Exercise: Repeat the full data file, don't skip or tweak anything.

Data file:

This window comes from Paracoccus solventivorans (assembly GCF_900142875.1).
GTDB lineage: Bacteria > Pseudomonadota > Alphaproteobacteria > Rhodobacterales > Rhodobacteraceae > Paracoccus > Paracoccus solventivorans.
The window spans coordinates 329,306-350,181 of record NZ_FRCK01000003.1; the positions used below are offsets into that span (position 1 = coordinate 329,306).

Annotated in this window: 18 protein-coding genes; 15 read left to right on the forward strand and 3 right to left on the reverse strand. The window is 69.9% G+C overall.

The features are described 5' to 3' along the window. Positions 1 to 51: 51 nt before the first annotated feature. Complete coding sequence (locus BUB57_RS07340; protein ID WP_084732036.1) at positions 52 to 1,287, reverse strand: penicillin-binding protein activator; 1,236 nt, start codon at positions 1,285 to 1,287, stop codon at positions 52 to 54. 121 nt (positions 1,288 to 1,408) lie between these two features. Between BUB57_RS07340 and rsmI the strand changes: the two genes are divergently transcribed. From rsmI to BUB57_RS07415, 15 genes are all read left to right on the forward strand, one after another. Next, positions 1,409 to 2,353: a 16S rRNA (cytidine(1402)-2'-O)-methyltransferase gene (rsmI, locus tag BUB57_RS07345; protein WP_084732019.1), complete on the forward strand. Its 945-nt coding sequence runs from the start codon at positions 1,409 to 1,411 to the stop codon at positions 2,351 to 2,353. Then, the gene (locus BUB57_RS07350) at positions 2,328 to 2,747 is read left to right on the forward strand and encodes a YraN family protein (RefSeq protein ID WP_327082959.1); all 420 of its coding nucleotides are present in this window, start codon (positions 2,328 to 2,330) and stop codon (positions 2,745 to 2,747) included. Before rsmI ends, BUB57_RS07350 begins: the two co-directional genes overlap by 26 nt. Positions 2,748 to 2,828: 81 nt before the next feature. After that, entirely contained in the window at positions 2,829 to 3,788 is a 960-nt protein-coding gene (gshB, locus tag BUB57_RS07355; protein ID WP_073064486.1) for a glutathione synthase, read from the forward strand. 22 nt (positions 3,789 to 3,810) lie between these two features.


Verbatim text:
This window comes from Paracoccus solventivorans (assembly GCF_900142875.1).
GTDB lineage: Bacteria > Pseudomonadota > Alphaproteobacteria > Rhodobacterales > Rhodobacteraceae > Paracoccus > Paracoccus solventivorans.
The window spans coordinates 329,306-350,181 of record NZ_FRCK01000003.1; the positions used below are offsets into that span (position 1 = coordinate 329,306).

Annotated in this window: 18 protein-coding genes; 15 read left to right on the forward strand and 3 right to left on the reverse strand. The window is 69.9% G+C overall.

The features are described 5' to 3' along the window. Positions 1 to 51: 51 nt before the first annotated feature. Complete coding sequence (locus BUB57_RS07340; protein ID WP_084732036.1) at positions 52 to 1,287, reverse strand: penicillin-binding protein activator; 1,236 nt, start codon at positions 1,285 to 1,287, stop codon at positions 52 to 54. 121 nt (positions 1,288 to 1,408) lie between these two features. Between BUB57_RS07340 and rsmI the strand changes: the two genes are divergently transcribed. From rsmI to BUB57_RS07415, 15 genes are all read left to right on the forward strand, one after another. Next, positions 1,409 to 2,353: a 16S rRNA (cytidine(1402)-2'-O)-methyltransferase gene (rsmI, locus tag BUB57_RS07345; protein WP_084732019.1), complete on the forward strand. Its 945-nt coding sequence runs from the start codon at positions 1,409 to 1,411 to the stop codon at positions 2,351 to 2,353. Then, the gene (locus BUB57_RS07350) at positions 2,328 to 2,747 is read left to right on the forward strand and encodes a YraN family protein (RefSeq protein ID WP_327082959.1); all 420 of its coding nucleotides are present in this window, start codon (positions 2,328 to 2,330) and stop codon (positions 2,745 to 2,747) included. Before rsmI ends, BUB57_RS07350 begins: the two co-directional genes overlap by 26 nt. Positions 2,748 to 2,828: 81 nt before the next feature. After that, entirely contained in the window at positions 2,829 to 3,788 is a 960-nt protein-coding gene (gshB, locus tag BUB57_RS07355; protein ID WP_073064486.1) for a glutathione synthase, read from the forward strand. 22 nt (positions 3,789 to 3,810) lie between these two features.